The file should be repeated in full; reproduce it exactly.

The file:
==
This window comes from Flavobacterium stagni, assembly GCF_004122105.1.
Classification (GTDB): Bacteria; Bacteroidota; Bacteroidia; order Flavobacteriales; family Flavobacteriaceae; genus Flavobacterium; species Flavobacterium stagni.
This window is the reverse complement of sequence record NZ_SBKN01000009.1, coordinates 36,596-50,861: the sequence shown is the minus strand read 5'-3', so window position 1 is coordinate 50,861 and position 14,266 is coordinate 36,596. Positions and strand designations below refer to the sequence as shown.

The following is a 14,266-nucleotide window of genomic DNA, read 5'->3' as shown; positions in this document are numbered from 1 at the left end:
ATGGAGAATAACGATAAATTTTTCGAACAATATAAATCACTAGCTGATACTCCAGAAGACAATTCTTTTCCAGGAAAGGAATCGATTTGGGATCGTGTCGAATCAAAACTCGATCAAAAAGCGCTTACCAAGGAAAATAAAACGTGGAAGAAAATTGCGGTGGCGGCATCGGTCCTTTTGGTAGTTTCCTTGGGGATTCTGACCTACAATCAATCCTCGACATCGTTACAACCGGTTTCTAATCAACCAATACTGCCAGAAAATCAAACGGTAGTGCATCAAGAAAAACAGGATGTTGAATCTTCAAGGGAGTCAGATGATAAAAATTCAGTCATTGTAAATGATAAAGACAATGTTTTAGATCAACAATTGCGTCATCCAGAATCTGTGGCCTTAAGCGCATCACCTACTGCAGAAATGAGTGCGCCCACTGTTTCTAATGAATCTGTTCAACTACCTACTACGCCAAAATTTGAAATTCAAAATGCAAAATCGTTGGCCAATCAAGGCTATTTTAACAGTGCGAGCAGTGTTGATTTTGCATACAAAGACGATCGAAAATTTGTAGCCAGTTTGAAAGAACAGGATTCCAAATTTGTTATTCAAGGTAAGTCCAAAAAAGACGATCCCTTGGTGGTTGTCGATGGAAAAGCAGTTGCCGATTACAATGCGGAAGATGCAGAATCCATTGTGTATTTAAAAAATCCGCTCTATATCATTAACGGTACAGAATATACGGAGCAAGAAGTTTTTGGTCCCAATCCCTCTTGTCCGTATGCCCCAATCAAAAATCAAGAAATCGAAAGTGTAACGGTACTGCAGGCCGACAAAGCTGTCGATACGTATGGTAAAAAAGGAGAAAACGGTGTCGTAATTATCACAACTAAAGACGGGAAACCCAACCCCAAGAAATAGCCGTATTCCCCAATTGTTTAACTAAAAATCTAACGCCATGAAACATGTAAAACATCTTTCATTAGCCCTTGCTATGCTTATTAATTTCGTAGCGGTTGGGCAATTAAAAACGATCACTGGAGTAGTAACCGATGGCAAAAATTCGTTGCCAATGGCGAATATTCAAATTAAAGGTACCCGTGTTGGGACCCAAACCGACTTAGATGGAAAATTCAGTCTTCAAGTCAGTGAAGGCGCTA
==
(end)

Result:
This window comes from Flavobacterium stagni, assembly GCF_004122105.1.
Classification (GTDB): Bacteria; Bacteroidota; Bacteroidia; order Flavobacteriales; family Flavobacteriaceae; genus Flavobacterium; species Flavobacterium stagni.
This window is the reverse complement of sequence record NZ_SBKN01000009.1, coordinates 36,596-50,861: the sequence shown is the minus strand read 5'-3', so window position 1 is coordinate 50,861 and position 14,266 is coordinate 36,596. Positions and strand designations below refer to the sequence as shown.

The following is a 14,266-nucleotide window of genomic DNA, read 5'->3' as shown; positions in this document are numbered from 1 at the left end:
ATGGAGAATAACGATAAATTTTTCGAACAATATAAATCACTAGCTGATACTCCAGAAGACAATTCTTTTCCAGGAAAGGAATCGATTTGGGATCGTGTCGAATCAAAACTCGATCAAAAAGCGCTTACCAAGGAAAATAAAACGTGGAAGAAAATTGCGGTGGCGGCATCGGTCCTTTTGGTAGTTTCCTTGGGGATTCTGACCTACAATCAATCCTCGACATCGTTACAACCGGTTTCTAATCAACCAATACTGCCAGAAAATCAAACGGTAGTGCATCAAGAAAAACAGGATGTTGAATCTTCAAGGGAGTCAGATGATAAAAATTCAGTCATTGTAAATGATAAAGACAATGTTTTAGATCAACAATTGCGTCATCCAGAATCTGTGGCCTTAAGCGCATCACCTACTGCAGAAATGAGTGCGCCCACTGTTTCTAATGAATCTGTTCAACTACCTACTACGCCAAAATTTGAAATTCAAAATGCAAAATCGTTGGCCAATCAAGGCTATTTTAACAGTGCGAGCAGTGTTGATTTTGCATACAAAGACGATCGAAAATTTGTAGCCAGTTTGAAAGAACAGGATTCCAAATTTGTTATTCAAGGTAAGTCCAAAAAAGACGATCCCTTGGTGGTTGTCGATGGAAAAGCAGTTGCCGATTACAATGCGGAAGATGCAGAATCCATTGTGTATTTAAAAAATCCGCTCTATATCATTAACGGTACAGAATATACGGAGCAAGAAGTTTTTGGTCCCAATCCCTCTTGTCCGTATGCCCCAATCAAAAATCAAGAAATCGAAAGTGTAACGGTACTGCAGGCCGACAAAGCTGTCGATACGTATGGTAAAAAAGGAGAAAACGGTGTCGTAATTATCACAACTAAAGACGGGAAACCCAACCCCAAGAAATAGCCGTATTCCCCAATTGTTTAACTAAAAATCTAACGCCATGAAACATGTAAAACATCTTTCATTAGCCCTTGCTATGCTTATTAATTTCGTAGCGGTTGGGCAATTAAAAACGATCACTGGAGTAGTAACCGATGGCAAAAATTCGTTGCCAATGGCGAATATTCAAATTAAAGGTACCCGTGTTGGGACCCAAACCGACTTAGATGGAAAATTCAGTCTTCAAGTCAGTGAAGGCGCTA